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I've always been curious about how fast Apple loads its homepage - on Chrome, it says 2.98s.

Now, I know all about CDN and gzipping and the recommendations by Yahoo!, but I know there's something I'm missing out other than that, because after checking almost all the YSlow recommendations and scoring an 84 for my site, it's still not loading fast enough (4.48s on Chrome). Apple scores 82 on YSlow, but loads almost twice as fast as my site. So I'm sure I'm missing out on something.

Can any expert in the area enlighten me on how to make my websites load faster, like within 3s on average? Any suggestion/help welcome. Thanks in advance.

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Maybe the edge Servers of the CDN from apple are even closer to your location then the Servers of your CDN. –  SG 86 Apr 20 '12 at 9:52
    
Thanks for the reply. That's possible, I guess. In which case I suppose there's nothing more that I can do about it? –  anthonytwp Apr 23 '12 at 1:24
    
Why only a score of 84? What are you missing? Not saying it's really bad but missing points will give an idea what else you can do. –  Fabian Barney Jul 10 '12 at 8:12
    
Let me see: I've got a B for 'Make fewer Http requests' but I don't think I want to combine all my scripts/stylesheets into one as that makes file management harder for me. I also scored an F for 'Use a Content Delivery Network' because I've got some php files that I can't put on Cloudfront and Google and Clicky hosted js files. I also scored an F for external js files and the images hosted on Cloudfront, which I can't affect with .htaccess. Finally B on 'Reduce DNS lookups' which I can't help, having files on Cloudfront, Google, Clicky, my server etc. –  anthonytwp Jul 12 '12 at 7:27

2 Answers 2

up vote 1 down vote accepted

Have you considered the amount of content you're actually loading?

My experience with YSlow is that it suggests ways to make your site more efficient without affecting the display of your site. Eg. by ensuring you cache in browser, minify css, reduce the number of external scripts etc, resulting in a site that will load faster in many cases (especially in subsequent loads). But if your site is media heavy then regardless of how efficient it is, downloading content takes time on the first load. My personal blog site for example contains some images posted from my Flickr profile, YSlow checks to make sure these images are cached but it has't suggested "Load less images".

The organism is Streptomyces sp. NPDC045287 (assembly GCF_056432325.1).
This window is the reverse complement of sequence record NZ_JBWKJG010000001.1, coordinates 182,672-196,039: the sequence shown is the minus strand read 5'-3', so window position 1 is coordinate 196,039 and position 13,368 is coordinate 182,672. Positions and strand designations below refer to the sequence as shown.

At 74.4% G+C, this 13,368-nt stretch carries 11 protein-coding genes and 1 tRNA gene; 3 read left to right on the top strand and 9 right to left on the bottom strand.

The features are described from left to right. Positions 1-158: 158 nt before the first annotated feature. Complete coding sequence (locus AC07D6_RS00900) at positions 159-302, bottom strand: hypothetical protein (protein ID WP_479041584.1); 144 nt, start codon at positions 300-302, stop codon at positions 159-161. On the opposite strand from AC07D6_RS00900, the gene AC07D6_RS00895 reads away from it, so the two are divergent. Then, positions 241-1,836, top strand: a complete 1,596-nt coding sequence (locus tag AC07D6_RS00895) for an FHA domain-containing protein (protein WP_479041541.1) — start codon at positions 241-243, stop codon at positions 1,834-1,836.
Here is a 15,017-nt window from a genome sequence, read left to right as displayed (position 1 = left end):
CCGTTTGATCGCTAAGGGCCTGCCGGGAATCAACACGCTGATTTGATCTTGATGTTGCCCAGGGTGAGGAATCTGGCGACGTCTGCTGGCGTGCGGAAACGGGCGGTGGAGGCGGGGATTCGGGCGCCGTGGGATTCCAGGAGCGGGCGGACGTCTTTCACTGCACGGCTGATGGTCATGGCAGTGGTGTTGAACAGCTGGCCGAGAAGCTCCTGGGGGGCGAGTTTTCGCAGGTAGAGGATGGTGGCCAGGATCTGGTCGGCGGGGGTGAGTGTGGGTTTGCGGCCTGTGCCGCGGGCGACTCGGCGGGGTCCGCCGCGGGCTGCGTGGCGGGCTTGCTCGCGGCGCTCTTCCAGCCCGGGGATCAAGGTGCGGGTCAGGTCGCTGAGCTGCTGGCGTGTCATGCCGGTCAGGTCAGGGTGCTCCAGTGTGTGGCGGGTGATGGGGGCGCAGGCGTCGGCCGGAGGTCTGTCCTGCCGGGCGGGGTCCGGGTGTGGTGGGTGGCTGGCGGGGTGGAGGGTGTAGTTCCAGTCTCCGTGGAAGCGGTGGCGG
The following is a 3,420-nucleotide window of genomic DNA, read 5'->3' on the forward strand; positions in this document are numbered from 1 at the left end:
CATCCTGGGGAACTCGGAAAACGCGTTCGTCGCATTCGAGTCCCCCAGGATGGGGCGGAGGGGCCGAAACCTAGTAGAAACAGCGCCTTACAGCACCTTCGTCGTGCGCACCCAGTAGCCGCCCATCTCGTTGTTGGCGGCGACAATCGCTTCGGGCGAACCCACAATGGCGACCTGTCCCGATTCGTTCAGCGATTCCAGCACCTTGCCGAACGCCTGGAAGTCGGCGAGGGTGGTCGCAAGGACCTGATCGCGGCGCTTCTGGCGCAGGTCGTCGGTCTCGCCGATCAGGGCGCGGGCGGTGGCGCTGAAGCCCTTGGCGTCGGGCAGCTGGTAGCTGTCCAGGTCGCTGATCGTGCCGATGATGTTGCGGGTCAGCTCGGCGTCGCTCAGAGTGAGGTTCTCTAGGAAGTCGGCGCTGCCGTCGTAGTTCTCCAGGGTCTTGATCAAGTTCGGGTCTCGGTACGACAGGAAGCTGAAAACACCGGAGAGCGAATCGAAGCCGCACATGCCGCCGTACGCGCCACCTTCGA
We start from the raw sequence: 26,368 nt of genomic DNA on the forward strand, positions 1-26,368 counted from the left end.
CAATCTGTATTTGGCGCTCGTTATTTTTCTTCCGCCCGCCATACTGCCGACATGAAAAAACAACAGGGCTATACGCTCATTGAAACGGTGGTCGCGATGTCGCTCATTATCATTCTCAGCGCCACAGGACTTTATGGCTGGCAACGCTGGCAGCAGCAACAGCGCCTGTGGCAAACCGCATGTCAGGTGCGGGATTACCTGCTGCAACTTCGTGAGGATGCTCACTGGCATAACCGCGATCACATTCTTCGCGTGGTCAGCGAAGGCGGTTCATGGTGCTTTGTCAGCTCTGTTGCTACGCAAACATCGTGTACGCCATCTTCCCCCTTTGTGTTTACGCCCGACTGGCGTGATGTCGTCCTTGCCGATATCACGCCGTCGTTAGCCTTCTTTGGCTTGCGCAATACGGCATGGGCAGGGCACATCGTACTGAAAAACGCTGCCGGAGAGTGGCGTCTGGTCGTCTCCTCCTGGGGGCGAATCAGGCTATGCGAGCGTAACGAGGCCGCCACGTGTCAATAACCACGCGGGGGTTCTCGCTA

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Hi @ChrisFletcher, you have a point there. Perhaps I'm loading more content than Apple did with its homepage, which may explain the speed difference. Thanks for offering a different perspective. –  anthonytwp May 16 '12 at 3:24

Look at the network panel of Firebug. If the first bar for the HTML Resource is quite long and the other bars start late then your performance is backend bounded. Then you've to look into server code to see what eats up that much time.

When the first bar is relatively small and the other bars start right after the first then your performance is frontend bounded and you should look into the missing points of ySlow which only cares about optimizing frontend performance.

(Frontend and Backend Performance in this context are used like Steve Souders defined them in his Books.)

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